“The pandemic definitely showed us the need to invest in mental health care. It was important to us beforehand, but our group plan’s care was shoddy at best. We invested in an add-on as well as a voucher for therapy sessions for any employees who wanted them. In addition to that, our employees spontaneously started up a group therapy session over Zoom. It took place in the mornings before work hours and was completely voluntary—just a place for people to vent, share their fears and concerns, and anything else they wanted to talk about in a safe environment.”
—Dan Bailey, president of WikiLawn in Denton, Texas
“This pandemic has taught me that empathy and transparency [are] key. Of course, working in HR requires us to always prioritize listening to the needs and concerns of all employees, but the stress and concerns that came with navigating the pandemic, social injustices and a crazy election called for something deeper.
“I learned to lead and listen with empathy by asking myself tough questions like ‘Am I taking in others’ points of view? Am I understanding where the different members of my team are coming from and their backgrounds and cultures that help them get to these types of decisions?’ As our employees’ needs quickly evolved, I knew that I had to be willing to leave my ego at the door to really learn about other people’s ideas and experiences without being defensive or dismissive.”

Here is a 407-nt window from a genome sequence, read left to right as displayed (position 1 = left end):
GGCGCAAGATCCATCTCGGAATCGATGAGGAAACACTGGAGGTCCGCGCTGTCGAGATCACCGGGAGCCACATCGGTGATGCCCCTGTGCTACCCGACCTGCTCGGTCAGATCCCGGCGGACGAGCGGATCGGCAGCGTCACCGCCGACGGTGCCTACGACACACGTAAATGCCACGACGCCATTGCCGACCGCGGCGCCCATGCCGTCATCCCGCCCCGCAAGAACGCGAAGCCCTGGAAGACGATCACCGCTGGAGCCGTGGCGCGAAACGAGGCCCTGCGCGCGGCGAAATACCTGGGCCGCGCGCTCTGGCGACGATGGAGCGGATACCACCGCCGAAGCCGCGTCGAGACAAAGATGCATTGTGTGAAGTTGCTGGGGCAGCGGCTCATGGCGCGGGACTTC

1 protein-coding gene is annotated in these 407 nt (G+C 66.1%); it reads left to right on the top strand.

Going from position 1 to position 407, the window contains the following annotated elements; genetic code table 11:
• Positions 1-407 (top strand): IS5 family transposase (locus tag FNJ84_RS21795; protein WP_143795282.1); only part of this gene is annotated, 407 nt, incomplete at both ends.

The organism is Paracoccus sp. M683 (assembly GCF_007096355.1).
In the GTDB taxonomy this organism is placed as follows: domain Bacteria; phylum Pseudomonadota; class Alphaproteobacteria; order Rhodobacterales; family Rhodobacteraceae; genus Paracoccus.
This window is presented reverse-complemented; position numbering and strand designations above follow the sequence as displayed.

—Kathleen Weslock, chief people officer of Avalara in Seattle
Importance of HR
“HR has learned how valuable they are. While everyone is talking about AI taking over HR positions, we realized the human touch … is, well, invaluable. Keeping up morale during the most trying of times was no small feat. Finding and exploring ways for people to keep in contact with each other was imperative. Handling each and every individual challenge as they navigated these waters tested HR’s ability to adapt, stay strong and hold down the fort.”